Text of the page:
As we all know, Vidal--who died in 2012--penned a trio of detective novels in the 1950s as “Edgar Box.” However, Thieves Fall Out is separate from those. It’s the tale of a U.S. citizen, Pete Wells, who endeavors to smuggle an ancient treasure out of Egypt on the eve of that African country’s 1952 revolution. A review in the blog Mr. Hardboiled characterizes the story’s plot this way:
Pete Wells is an American in a tight spot in post-war Cairo. Relieved of his wallet and bereft of cash after a night on the town, he willingly falls in with a dissolute Englishman called Hastings and Helene, Comtesse de Rastignac, a larcenous pair who offer him a means of financial resolution from his imperiled situation. They persuade Pete to act as a courier for a valuable relic which he must collect from Luxor and return to them in Cairo, from where it can be spirited out of the country. However, a persistent and seemingly corrupt local police officer is following Pete, who soon discovers that obtaining the valuable relic and returning it to his current employers may be more difficult and dangerous than he could have imagined; especially after he falls for a beautiful blonde German singer called Anna whose connections to the country's ruler could precipitate even greater uproar and bloodshed.That blog says this novel’s “writing is both smoother and more polished, but also less gritty and hardboiled, than many of [Gold Medal’s] usual offerings and lends the book greater interest than its rather routine subject matter might otherwise suggest.”
Ardai tells The New York Times that Thieves Fall Out is “something I’ve wanted to bring out since Hard Case Crime began, a decade ago.” The paper explains that Ardai discovered Thieves Fall Out through a Vidal scholar, and subsequently went to the author himself for permission to reprint it.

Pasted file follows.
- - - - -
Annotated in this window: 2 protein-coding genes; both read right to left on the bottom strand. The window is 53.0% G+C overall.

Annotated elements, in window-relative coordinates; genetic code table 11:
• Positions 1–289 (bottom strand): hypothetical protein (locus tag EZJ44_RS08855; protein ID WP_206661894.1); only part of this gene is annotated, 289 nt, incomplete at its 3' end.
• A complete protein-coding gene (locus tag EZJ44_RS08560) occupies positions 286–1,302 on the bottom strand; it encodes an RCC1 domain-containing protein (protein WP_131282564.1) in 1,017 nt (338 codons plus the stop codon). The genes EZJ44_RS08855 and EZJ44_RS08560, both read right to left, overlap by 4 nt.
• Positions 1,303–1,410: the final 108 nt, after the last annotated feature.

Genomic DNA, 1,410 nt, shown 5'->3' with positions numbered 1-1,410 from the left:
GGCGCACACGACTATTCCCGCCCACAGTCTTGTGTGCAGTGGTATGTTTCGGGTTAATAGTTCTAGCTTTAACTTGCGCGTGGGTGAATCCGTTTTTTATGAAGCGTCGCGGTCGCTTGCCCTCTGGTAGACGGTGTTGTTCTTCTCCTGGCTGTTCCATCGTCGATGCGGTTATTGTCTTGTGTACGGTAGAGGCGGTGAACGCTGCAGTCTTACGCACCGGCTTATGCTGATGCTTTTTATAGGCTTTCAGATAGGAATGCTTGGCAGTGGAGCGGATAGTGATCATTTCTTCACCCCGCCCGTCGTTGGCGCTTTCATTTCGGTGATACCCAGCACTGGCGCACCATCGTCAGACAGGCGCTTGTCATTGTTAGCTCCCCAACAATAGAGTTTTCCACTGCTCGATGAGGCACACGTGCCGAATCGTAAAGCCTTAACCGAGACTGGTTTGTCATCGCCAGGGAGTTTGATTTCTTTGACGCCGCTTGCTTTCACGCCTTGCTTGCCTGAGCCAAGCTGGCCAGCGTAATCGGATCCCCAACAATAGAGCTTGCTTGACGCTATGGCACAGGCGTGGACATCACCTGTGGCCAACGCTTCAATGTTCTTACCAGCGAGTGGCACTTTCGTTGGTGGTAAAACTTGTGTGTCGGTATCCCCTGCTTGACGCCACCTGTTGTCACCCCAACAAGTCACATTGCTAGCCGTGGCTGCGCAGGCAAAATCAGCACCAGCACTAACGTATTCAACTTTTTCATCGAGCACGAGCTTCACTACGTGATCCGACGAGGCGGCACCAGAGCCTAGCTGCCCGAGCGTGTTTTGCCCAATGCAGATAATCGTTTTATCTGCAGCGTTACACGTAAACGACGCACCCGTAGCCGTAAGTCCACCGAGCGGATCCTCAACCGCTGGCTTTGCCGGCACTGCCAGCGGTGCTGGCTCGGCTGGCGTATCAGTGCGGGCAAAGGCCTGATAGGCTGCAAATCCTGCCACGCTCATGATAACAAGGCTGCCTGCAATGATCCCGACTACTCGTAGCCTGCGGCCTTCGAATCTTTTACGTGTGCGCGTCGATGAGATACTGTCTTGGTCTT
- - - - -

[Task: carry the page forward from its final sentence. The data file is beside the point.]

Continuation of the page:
“I approached him in 2004,” Mr. Ardai said, “and he said, ‘I haven’t read that book for 50 years, could you please send me a copy?’ So I photocopied the one I had, and mailed it to him, and when we spoke again, his response was, ‘I don’t know that I want to be associated with this now.’ I respected his wishes. This was a book he wrote as a very young man, and in a real way, he was a different person than he was in 2004, when he was writing about politics and the decline of the American empire. I think the bottom line was, the politics of the book were anathema to the older man.”Only after Vidal’s demise was Ardai able to win approval for his plan to return Thieves Fall Out to print, under the author’s real name. You can read a sample chapter here.
READ MORE: “Gore Vidal’s Thieves Fall Out Should Have Died a Quiet Death,” by Jay Parini (The Guardian).